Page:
rmcrayne (author) from San Antonio Texas on December 22, 2010:

Thanks for reading and commenting Reynold Jay. I was working in the DoDDS schools overseas during the time frame of your "Chat". In doing so, I became aware of school systems all over the US (that our students came from, or returned to). I'm so sorry to say I don't find your story plausible for 1995. It may be more believable if you said it was 1965.

Reynold Jay from Saginaw, Michigan on December 19, 2010:

Thanks for a great Hub with advice from a professional. I worked as a Special ed teacher for 33 years and have posted a few short short stories about my experiences this week . A big one is coming up in a few days called "A Chat with Mrs. Hausley" that should be an eye opener for everyone and I'm excited about getting it polished and published.

rmcrayne (author) from San Antonio Texas on May 17, 2010:

ethel, Elle, Madison, terri, and Pamela, thanks for your great comments.

rmcrayne (author) from San Antonio Texas on May 17, 2010:

Fits4life, I like what you said about heros and overcomers.

Hello again nasus!

Pamela Oglesby from Sunny Florida on May 16, 2010:

This is a well written hub that makes some very pertinent points. As a nurse I have worked with handicapped people many times and they appreciate being treated as normal as possible and certainly no one wants to be talked down to. Thumbs up!

terrioneill on May 13, 2010:

Wonderfully written. My daughter has cerebral palsy and is blind. We encounter this often, along with unthinkable comments and questions.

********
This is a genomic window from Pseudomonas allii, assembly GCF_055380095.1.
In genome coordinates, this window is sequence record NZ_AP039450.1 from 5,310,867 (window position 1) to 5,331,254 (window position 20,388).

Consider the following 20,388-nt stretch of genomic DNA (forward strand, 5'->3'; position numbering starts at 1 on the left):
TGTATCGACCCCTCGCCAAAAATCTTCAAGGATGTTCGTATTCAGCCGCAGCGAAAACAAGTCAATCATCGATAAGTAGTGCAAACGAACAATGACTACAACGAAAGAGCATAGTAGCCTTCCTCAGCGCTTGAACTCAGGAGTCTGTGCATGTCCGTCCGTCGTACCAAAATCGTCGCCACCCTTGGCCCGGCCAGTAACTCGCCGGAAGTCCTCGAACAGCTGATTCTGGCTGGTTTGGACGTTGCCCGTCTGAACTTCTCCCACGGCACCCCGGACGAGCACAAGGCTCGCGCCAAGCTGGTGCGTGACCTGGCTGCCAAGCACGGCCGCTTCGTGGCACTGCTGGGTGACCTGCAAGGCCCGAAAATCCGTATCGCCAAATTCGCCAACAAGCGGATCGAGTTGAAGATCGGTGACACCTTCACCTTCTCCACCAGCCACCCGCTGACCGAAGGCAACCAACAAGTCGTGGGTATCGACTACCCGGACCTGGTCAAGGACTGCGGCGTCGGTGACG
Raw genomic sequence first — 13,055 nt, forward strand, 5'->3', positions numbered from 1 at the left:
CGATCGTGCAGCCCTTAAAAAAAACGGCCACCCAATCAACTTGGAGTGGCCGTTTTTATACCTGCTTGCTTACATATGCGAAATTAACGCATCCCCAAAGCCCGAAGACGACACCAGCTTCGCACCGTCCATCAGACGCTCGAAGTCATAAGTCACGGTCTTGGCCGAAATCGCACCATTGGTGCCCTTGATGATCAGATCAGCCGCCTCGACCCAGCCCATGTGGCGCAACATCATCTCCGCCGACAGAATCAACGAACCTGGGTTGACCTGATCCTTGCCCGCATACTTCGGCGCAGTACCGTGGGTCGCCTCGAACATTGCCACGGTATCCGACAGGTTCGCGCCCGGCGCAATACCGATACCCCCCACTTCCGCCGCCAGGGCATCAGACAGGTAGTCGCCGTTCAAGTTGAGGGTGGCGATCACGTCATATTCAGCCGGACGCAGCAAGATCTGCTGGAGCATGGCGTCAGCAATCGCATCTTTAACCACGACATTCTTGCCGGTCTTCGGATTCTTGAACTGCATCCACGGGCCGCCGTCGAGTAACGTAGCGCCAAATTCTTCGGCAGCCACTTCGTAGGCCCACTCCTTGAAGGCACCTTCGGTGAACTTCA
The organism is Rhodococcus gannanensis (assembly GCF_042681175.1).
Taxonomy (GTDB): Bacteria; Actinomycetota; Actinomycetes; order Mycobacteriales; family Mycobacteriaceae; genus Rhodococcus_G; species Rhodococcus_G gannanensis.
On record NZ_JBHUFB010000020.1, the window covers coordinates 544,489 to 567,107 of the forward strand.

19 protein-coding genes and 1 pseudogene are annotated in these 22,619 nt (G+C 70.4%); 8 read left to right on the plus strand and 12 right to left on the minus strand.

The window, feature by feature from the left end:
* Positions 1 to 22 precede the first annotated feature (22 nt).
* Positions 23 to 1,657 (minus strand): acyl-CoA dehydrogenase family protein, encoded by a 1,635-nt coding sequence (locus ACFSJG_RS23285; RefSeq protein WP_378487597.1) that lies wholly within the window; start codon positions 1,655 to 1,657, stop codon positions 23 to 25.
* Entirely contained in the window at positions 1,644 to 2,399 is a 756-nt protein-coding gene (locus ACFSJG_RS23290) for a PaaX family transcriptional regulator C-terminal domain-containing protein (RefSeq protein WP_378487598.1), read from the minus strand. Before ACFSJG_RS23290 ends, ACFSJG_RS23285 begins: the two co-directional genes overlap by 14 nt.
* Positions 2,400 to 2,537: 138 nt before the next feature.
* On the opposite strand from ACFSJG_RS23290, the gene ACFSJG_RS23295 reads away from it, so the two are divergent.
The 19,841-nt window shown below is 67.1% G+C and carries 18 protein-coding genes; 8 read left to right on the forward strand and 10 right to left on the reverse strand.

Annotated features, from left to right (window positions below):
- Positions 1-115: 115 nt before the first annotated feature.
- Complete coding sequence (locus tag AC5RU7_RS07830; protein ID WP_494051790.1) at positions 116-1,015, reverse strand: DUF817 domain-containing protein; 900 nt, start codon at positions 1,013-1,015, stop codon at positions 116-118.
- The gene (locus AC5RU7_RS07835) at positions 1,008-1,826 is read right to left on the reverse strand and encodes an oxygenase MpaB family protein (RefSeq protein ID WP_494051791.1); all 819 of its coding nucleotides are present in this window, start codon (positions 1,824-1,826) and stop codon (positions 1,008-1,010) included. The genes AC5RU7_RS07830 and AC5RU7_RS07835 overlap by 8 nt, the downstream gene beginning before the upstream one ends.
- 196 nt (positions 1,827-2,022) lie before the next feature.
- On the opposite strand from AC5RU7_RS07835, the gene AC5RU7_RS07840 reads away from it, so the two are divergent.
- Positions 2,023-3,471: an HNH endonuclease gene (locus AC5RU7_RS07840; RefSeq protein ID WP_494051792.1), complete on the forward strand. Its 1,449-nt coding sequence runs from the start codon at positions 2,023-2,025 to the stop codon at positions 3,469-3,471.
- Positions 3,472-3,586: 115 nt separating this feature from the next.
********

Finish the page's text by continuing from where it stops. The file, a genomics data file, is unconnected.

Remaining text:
Madison from NYC on May 13, 2010:

Excellent hub! I especially appreciated reading your views on "It’s Not About You- Try Not to be Anxious." Thank you for sharing on such an important topic.


Elle Evette on May 13, 2010:

This was really terrific to read. I try to be conscious of people who are differently-abled and greet, smile or make normal conversation with them like I would with any able-bodied person. We as human beings really have a great amount of power to make or ruin someone's day, so why not do our best to be a positive force.

Ethel Smith from Kingston-Upon-Hull on May 13, 2010:

You are so right. It is often about us and not the person. It can be difficult at first. Many people fear that they might intrude or offend. However I agree with you-go for it.

nasus loops from Fenland on May 12, 2010:

I totally agree with you rmcrayne. There should be courses available to help people learn how to deal with their own inadequacies when in the company of some very nice and sometimes intelligent individuals. Lets face it anybody can be put in a wheelchair.

Cherri Brown-Jett from Richmond on May 12, 2010:

This is a great hub. Often what a person is lacking in areas of life are made up with abundance in other areas. Most people that are handicap are true miracles and blessed to even be alive. Most are my heros because they are overcomers. It is a reminder to be thankful for what we can do.

rmcrayne (author) from San Antonio Texas on May 12, 2010:

Thanks for your support Paradise. “Hub Buddies” like you make me braver for those times when I step out on a limb.

Sandy, I agree, I think some people just freeze up.

rmcrayne (author) from San Antonio Texas on May 12, 2010:

Thanks for reading DiamondRN. I’ve seen some of the young troops be apathetic toward the elderly. They think they will never become old and dependent on others I guess.